McInnis sentenced to 50 years behind bars

Sean Mcinnis, age 49, was sentenced on May 16, 2023 to 50 years in the Michigan Department
of Corrections after being convicted by a jury of several counts of child abuse, sexual assault,
and assault with a dangerous weapon. He will be eligible to go before the parole board after
serving 23 years. Judge Lambros handed down the maximum sentence permitted by law under
the Michigan guidelines after presiding over the trial and hearing the victim’s statements at
sentencing. He told the defendant that it is the most disturbing and terrible testimony he has ever
heard, and he did not understand how a father could be capable of such acts. This is the second
time the defendant has been convicted of child abuse. Hopefully, it will be the last.

It took years for the survivors to build up the courage to come forward to speak about the
atrocities that had occurred over the years, and they would not have been able to do so without
the direct help of the Diane Peppler Resource Center, Michigan Child Protective Service
workers, The Hiawatha Behavioral Health Child Service Supervisor, and the Chippewa County
Sheriff’s Office. The organizations worked together to provide a safety net that permitted the
victims to finally break free from the defendant, receive the mental health services necessary and
ultimately tell a jury what had happened to them over the years. They each had to testify in front
of the man who abused them, and they found the courage to do so.

Detective Doug Mitchell conducted an extensive investigation that included many forensic
interviews, executing search warrants, and working with forensic anthropologists to uncover the
remains of a miscarried baby in the backyard of the defendant’s home. The jury decided that
there was not sufficient evidence to find beyond a reasonable doubt that the miscarriage of that
baby was caused by the defendant. However, the discovery of the baby corroborated the
statements of the mother and children.

The role of a jury is to sort through all of the evidence presented at trial and to determine what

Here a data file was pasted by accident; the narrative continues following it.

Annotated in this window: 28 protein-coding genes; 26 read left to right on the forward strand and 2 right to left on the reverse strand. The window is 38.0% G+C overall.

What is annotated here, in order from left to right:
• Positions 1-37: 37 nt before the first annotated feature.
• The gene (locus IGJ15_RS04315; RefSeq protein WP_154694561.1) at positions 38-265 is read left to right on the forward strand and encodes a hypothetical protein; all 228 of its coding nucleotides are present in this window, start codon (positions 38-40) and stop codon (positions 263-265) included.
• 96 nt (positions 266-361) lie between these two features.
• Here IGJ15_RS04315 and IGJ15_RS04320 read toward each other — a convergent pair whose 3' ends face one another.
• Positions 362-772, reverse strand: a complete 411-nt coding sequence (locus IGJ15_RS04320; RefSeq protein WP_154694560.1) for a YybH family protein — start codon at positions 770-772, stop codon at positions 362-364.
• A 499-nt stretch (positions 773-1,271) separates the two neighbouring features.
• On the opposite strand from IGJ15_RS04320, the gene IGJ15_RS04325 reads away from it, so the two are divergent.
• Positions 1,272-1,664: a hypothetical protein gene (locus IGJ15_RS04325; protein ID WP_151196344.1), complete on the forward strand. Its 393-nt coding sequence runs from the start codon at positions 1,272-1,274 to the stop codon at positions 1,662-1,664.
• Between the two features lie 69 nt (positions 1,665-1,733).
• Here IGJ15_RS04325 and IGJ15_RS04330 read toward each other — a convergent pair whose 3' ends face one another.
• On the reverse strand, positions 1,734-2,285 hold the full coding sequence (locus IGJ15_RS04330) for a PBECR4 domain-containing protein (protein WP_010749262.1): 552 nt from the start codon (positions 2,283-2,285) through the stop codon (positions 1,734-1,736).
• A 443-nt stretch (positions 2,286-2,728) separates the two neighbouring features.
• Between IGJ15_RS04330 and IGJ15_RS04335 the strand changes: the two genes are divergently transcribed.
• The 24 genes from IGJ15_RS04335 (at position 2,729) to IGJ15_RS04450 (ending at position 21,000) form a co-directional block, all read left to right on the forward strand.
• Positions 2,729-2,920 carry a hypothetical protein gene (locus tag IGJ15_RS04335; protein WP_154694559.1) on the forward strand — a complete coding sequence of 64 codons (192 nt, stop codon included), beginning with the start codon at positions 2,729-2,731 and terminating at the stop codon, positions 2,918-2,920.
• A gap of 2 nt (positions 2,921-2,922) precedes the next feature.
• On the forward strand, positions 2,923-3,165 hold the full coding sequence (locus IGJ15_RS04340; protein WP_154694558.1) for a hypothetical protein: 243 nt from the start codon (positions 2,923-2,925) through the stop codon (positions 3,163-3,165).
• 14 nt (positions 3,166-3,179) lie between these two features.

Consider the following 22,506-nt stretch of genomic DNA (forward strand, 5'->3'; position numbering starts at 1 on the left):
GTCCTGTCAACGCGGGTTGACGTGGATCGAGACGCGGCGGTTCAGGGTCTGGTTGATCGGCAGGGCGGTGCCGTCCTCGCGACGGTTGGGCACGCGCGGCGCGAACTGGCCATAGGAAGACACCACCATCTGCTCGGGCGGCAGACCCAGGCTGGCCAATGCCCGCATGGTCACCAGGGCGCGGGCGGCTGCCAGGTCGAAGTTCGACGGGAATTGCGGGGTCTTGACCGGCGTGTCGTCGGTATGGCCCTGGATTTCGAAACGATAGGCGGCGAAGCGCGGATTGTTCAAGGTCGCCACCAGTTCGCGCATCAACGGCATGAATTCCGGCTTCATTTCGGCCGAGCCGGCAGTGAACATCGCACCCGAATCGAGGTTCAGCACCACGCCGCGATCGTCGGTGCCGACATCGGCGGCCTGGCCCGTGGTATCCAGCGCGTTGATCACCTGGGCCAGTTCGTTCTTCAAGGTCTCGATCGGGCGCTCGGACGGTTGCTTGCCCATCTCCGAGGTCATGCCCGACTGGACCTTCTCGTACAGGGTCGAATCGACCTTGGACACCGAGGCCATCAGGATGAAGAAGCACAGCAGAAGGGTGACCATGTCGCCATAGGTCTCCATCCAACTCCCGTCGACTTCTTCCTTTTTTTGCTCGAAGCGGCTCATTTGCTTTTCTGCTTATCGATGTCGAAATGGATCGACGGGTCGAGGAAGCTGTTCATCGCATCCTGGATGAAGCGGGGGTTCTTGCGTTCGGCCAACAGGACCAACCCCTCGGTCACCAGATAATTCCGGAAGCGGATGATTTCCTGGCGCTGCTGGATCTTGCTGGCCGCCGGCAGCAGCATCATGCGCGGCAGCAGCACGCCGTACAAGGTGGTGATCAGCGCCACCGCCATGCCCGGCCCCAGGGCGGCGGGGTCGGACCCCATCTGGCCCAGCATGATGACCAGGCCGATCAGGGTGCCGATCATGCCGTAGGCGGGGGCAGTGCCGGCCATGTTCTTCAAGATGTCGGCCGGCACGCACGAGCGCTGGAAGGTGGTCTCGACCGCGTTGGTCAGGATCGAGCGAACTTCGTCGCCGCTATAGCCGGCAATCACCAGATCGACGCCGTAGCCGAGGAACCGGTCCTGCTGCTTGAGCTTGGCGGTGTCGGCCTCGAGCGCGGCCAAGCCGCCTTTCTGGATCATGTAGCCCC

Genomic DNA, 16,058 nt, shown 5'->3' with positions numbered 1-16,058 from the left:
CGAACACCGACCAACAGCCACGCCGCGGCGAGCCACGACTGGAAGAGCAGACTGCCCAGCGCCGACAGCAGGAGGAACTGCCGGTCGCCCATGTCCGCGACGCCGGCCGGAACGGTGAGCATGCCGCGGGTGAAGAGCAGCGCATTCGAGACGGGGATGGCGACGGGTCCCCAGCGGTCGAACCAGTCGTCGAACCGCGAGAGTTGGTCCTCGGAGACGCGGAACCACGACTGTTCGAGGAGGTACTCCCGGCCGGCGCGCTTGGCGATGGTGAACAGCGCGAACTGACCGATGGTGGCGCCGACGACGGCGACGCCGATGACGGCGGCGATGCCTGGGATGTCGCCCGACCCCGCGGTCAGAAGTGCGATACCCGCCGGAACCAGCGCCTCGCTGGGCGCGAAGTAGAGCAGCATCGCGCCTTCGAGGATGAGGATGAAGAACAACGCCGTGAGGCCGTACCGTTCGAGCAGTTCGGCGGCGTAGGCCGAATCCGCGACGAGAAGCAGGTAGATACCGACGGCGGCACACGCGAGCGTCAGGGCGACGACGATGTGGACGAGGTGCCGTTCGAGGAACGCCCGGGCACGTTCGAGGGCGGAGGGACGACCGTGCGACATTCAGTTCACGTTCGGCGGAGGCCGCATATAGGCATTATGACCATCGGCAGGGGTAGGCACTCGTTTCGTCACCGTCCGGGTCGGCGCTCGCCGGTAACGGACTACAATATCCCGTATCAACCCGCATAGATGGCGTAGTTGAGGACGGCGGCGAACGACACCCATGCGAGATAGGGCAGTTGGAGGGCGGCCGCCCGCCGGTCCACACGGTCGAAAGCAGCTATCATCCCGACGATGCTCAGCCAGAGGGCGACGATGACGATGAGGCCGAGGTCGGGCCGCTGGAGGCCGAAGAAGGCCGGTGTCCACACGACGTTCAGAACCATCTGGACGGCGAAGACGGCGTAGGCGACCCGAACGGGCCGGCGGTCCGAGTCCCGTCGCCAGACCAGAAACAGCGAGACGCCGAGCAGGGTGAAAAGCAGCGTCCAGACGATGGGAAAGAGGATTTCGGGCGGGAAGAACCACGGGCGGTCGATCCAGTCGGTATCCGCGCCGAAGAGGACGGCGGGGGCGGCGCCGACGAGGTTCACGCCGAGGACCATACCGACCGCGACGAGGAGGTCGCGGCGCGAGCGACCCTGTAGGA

has been proven beyond a reasonable doubt, and what has not. The Chippewa Prosecutor’s
Office respects the jury’s finding that the charge of assault causing miscarriage was not proven
by the highest legal standard in the country. After deliberations, they did find that 3 counts of 1 st
Degree Child Abuse, 1 st Degree Criminal Sexual Conduct, and 2 counts of Assault with a
Dangerous Weapon were proven beyond a reasonable doubt.

“Children are the most vulnerable members of our society. They are completely reliant on their
caregivers for not only food and shelter, but also protection.” Prosecutor Stratton stated. He
continued, “bruises fade in days to weeks, but the emotional scars from being abused by the
person you are supposed to rely on, the person who is supposed to protect you with their own
life, those scars never heal. I am thankful to the amazing therapist who has been dedicated
throughout the entirety of this case helping the family to move forward and understand that the
actions of an evil man are in no way their fault. I am also very proud of my assistant prosecuting
attorneys Jillian Sadler and Kristin Giommi for their work on this case. It was a lot of long
evenings in the office, but this is why we do this job.”

Sheriff Bitnar echoed the sentiments of Prosecutor Stratton stating, “While every criminal
investigation is important, those involving children are particularly so. I am very proud of the
diligence and compassion Detective Mitchell demonstrated in this case. He spent years working
alongside the family, service providers, and prosecution to ultimately hold a man responsible for
his terrible actions. It was a job well done.”

The defendant’s actions were truly terrible, but in the end, a community came together to hold a
man responsible.

EUP News Staff

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